Literary texts and paintings by Shankar Palshikar, Vasudeo Gaitonde, Prabhakar Barwe, Vasant Wankhede and Prabhakar Kolte

30 Nov 2007

Appreciation, a visual process
Prabhakar Mahadeo Kolte

Certain fundamental factors essentially contribute to the framework of an artistic creation such as the sensitivity of the artist, his attitude towards life, his values and morals, his inspirations and aspirations. All of these contribute to the making of art, which springs from the approach taken by the artist. One could be a simplistic visual expression of the images perceived through nature; the other could be an intellectual perception of the beauty experienced, the expression of which would be in coherence with the traditional pictorial language and yet another approach would be to break through the traditional norms and re-invent a pictorial language based on his internal interpretation on exploring the visual and fundaments of nature. The first two are more or less bound to the outer, apparent form of nature including the human world and the third one attempts at exploring nature’s embedded elements and giving this formless experience a form.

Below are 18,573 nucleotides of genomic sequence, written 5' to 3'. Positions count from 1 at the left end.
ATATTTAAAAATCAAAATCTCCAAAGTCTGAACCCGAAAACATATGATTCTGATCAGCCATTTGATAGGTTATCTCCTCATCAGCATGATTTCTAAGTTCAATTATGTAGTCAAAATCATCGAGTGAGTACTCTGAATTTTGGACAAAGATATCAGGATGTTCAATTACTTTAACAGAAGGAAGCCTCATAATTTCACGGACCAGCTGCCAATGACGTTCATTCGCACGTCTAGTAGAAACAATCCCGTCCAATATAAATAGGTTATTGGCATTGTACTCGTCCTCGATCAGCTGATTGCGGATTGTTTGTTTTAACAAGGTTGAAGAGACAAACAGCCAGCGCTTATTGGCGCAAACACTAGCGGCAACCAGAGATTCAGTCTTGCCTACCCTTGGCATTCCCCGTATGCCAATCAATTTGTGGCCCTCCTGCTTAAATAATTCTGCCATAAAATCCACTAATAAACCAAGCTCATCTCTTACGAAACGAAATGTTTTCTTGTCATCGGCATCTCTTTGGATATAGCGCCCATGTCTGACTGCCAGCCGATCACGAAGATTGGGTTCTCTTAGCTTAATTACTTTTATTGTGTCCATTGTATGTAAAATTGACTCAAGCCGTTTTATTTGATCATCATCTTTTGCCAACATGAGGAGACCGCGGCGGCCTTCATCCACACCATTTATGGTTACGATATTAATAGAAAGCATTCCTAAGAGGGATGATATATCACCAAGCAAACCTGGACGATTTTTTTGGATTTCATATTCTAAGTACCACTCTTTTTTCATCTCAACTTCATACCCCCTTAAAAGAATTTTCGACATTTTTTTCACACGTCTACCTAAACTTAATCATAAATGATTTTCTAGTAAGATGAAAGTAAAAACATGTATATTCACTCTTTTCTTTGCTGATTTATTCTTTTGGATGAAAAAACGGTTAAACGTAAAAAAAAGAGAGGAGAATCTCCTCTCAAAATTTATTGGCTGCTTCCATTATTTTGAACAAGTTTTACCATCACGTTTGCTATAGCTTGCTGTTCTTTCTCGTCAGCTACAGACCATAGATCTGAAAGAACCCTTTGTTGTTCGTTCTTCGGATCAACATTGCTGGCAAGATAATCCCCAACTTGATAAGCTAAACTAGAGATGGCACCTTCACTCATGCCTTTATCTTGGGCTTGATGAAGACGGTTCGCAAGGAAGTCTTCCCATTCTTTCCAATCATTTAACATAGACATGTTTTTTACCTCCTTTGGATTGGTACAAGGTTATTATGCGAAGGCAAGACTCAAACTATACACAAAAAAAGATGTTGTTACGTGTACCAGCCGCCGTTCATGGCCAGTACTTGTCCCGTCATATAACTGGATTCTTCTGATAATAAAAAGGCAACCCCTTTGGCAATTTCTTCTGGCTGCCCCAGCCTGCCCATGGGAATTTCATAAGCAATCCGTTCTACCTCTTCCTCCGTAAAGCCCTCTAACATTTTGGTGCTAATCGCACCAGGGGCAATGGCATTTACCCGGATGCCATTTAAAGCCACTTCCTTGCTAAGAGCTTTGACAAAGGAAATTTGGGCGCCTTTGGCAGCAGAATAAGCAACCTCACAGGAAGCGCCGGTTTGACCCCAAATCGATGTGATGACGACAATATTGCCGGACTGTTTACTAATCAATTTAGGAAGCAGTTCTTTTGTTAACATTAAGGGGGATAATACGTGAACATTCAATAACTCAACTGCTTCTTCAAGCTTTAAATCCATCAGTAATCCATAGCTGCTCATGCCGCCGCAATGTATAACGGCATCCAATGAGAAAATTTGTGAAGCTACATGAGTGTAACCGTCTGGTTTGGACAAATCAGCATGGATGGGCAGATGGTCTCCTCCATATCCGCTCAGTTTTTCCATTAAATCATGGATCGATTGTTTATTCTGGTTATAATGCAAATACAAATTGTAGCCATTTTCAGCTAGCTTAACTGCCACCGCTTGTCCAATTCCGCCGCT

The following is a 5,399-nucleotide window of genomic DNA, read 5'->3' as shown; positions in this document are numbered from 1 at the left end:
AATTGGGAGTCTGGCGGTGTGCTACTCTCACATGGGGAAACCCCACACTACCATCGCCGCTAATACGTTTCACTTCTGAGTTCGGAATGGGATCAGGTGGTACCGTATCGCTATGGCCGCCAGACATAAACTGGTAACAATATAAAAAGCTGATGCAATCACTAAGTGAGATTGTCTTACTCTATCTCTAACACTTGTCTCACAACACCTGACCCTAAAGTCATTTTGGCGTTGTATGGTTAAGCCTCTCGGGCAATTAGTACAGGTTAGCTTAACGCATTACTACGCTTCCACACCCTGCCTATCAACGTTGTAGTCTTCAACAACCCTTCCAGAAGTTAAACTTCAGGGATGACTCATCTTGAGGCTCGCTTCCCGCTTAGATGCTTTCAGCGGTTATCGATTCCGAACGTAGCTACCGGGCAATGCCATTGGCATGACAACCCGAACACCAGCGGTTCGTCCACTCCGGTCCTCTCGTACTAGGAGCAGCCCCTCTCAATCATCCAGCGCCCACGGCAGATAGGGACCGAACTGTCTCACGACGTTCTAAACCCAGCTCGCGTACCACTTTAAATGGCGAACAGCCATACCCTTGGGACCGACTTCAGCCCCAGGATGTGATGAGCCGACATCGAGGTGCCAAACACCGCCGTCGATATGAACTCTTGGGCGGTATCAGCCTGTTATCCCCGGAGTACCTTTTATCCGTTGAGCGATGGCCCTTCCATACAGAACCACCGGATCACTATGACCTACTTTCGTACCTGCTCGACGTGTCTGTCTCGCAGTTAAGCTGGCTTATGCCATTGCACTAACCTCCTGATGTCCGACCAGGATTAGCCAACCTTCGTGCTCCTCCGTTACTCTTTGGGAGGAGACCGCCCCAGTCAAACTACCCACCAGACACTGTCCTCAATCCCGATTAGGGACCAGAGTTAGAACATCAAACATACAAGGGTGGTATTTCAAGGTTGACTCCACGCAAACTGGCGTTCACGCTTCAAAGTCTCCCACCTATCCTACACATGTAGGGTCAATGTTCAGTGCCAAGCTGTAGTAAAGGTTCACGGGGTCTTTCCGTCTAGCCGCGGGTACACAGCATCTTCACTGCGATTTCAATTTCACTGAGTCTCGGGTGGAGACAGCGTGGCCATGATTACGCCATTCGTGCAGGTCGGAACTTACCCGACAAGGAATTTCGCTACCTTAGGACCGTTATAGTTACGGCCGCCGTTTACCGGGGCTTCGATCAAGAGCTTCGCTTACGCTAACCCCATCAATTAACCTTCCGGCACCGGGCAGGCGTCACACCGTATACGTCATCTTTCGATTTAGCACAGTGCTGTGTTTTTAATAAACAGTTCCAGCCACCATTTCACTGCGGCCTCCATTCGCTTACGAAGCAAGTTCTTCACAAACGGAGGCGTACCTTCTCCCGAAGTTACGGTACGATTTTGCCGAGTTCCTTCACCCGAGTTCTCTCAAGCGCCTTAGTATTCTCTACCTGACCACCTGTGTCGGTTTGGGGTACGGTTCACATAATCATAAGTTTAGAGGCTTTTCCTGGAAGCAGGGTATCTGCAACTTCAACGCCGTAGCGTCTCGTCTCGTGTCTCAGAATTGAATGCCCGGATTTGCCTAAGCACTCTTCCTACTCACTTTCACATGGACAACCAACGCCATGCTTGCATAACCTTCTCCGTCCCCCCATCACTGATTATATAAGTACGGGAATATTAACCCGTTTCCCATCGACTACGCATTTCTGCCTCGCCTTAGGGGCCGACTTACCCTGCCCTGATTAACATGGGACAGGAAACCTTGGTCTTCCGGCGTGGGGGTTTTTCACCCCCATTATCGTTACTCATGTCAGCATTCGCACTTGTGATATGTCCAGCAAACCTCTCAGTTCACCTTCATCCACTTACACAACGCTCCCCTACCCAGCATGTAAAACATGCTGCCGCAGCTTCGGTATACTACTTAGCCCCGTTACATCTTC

The viewer easily associates himself with the first two kinds of art, understanding its meaning and significance. There are several elements in the visual world that contribute to further clarify this meaning. Forms, symbols and colours have all boldly imprinted their visual significance in a visual dictionary that has been created over time. The viewer relates to this age-old tradition, which assists him in decoding its mystery, but is at a complete loss when he views art works that do not derive from this traditional dictionary. He is unable to relate to the forms and colours that are completely alien to his language of visual perception and thus discards it as a random or undefined art form.

Take for example, a conversation between two strangers of a similar intellectual calibre. In spite of knowing a common language they would have to surpass the need of just conversing to actually know and understand each other. It would lead to a communication of a different sort that transcends language. A similar relation exists between a piece of art and its viewer. A visual communication would form the formal introduction between the two, and in fact is at times the very reason that triggers the viewer to engage in a visual dialogue, which if sustained leads into a deep-rooted amity. These are inevitable stages that must be traversed as they lead into the realm of eternal companionship.
In fact a true connoisseur of art must simply like a lover overcome all limits of religion, language, nationality and embrace the piece of art as his only true love. It is in the cavernous depths of his mind that he must accept her with mingled measures. Only if he successfully achieves this does his presumptuous dictionary collapse. Now, simply vowels and consonants are allowed to remain in his mind along with their original infinite capacity for meaning.